Columnists > Soul Food

My little extra

Lessons in love from an unexpected teacher

Issue: "Ashcroft 2000?," Oct. 11, 1997

I call Jonathan my little extra because he has an extra chromosome-you know, that extra one on the 21st pair that causes such consternation in most potential parents. Down syndrome, it's called-named after the doctor who first "discovered" it. Trisomy-21 in modern genetics-like I said: Third chromosome, 21st pair.

Before he was born in 1992, I'd prepared birth announcements with a verse from Elizabeth Barrett Browning: "God's gifts put man's best dreams to shame." That's how I had felt about each of my children. And that's how I felt when they put this new little baby in my arms and I could see he looked, well, just a little different.

Tripp said we'd name him Jonathan-"Gift of God."

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Those first days were difficult: Jonathan came close to dying. His teeny organs were patched together by Michael Harrison, a humble man and eminent surgeon. After Jonathan recovered, I learned that until recently many Down syndrome children were denied lifesaving procedures, sometimes even by their parents.

I was grateful Jonathan was born at a time when the medical community-at least once he was out of the womb-respected his worth as a person as much as any of my other children.

Seeing Jonathan spend his first month of life in intensive care was hard. It was harder still to rush him to the hospital-six times in the next 14 months. But with the help of our church community, we managed to get through those times.

Throughout this period, our daily life with Jonathan was pure joy. He needed a little extra help to meet his potential. Although remarkably undemanding, these babies need stimulation to meet normal developmental milestones. Perhaps because we so rejoiced when he was home and healthy, we relished our new responsibility. We'd gather in a circle on the floor around Jonathan and wait for the slightest lifting of his wobbly head. Then we'd cheer as though he'd scored a touchdown. Knowing speech could be a problem, we learned a child's vocabulary of sign language. My older children grew more caring and compassionate every day. A stronger unity was built in our family.

That's why we all understood when my son Matthew said, "Wouldn't the world be a better place if everyone had a brother with Down syndrome?"

Wouldn't it indeed?

Jonathan was followed a year later by Madeleine. Then by Jesse and Daniel, two baby boys with Down syndrome we adopted. When people express surprise that with our large family we would take on two more with special needs, I tell them, "When we found out what a treasure we had in Jonny, we decided we wanted more."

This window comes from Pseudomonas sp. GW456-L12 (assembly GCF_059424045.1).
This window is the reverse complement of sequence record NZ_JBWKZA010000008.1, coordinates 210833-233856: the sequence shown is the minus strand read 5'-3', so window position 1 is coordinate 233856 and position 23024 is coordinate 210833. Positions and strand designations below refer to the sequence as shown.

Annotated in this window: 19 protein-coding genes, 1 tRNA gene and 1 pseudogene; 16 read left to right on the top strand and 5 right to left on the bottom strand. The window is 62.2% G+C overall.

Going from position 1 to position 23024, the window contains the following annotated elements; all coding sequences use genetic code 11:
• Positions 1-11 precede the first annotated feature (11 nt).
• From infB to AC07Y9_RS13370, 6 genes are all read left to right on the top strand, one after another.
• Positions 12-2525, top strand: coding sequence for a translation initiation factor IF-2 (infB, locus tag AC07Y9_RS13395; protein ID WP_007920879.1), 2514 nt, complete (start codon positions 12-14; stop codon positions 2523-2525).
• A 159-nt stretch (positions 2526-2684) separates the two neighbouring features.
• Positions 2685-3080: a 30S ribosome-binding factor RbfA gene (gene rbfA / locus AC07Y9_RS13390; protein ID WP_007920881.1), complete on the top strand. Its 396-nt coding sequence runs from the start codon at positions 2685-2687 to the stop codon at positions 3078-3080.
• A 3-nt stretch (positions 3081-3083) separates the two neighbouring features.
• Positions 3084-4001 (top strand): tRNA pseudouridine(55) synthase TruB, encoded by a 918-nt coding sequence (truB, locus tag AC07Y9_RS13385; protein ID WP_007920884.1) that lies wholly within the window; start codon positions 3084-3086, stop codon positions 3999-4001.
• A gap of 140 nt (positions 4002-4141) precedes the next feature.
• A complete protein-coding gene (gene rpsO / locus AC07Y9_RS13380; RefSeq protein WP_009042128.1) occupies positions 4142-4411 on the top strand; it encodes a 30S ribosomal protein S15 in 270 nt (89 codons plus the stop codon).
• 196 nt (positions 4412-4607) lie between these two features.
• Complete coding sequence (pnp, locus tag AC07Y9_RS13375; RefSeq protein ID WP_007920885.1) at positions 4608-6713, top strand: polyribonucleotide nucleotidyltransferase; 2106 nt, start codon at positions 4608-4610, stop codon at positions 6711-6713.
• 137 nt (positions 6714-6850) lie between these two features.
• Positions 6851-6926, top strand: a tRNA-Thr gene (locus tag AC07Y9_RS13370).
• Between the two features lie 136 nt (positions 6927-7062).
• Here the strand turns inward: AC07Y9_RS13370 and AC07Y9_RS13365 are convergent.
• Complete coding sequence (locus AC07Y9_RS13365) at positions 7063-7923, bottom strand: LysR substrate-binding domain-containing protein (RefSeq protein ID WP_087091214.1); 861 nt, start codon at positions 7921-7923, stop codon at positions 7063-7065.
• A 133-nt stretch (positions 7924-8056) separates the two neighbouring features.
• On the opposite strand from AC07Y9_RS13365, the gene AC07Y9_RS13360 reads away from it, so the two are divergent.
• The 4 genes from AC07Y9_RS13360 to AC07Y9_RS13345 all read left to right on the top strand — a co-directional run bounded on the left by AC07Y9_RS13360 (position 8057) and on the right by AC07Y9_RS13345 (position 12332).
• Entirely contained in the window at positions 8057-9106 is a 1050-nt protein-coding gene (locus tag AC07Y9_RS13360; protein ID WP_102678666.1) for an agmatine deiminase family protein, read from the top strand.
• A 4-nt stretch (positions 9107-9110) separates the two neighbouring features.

This is not an easy concept for most people to grasp-even Christians. One of the great sorrows of being a parent to differently abled children has been the inevitable isolation. No matter how much I regard Jonathan, Jesse, and Daniel as special blessings, it remains difficult for those on the outside to share my enthusiasm.

Yes, it has been a challenge. But with adversity has come an expansion of my heart. God has helped me not just to accept, but to rejoice in his plan for Jonathan. Martin Luther once said, "For whoever believes, everything is beneficial and nothing is harmful. For those who do not believe, everything is harmful and nothing is beneficial."

Remember when cynics presented a blind man to Jesus and asked who had sinned, the man or his parents, that the man had been born blind? Jesus answered that neither had sinned, "but this happened so that the work of God might be displayed in his life" (John 9:1-3). Usually we understand this passage to mean that the work of God would be displayed when Jesus enabled the blind man to see. But maybe it means just what it says: The work of God would be displayed "in his life."

That blind man was once a baby and a growing boy. For years his needs had had an impact on his family, his friends, his teachers, his community. Surely the work of God was being revealed each day in the growing compassion and wisdom of those who might otherwise have remained stuck in their own self-centeredness.

God doesn't waste a life he has given. I know as surely as I know each dimple on Jonathan's cheeks that God has used that 21st chromosome to give me more than I would ever have asked for. He offered me a little extra. I'm thankful for that.

October is National Down Syndrome month.


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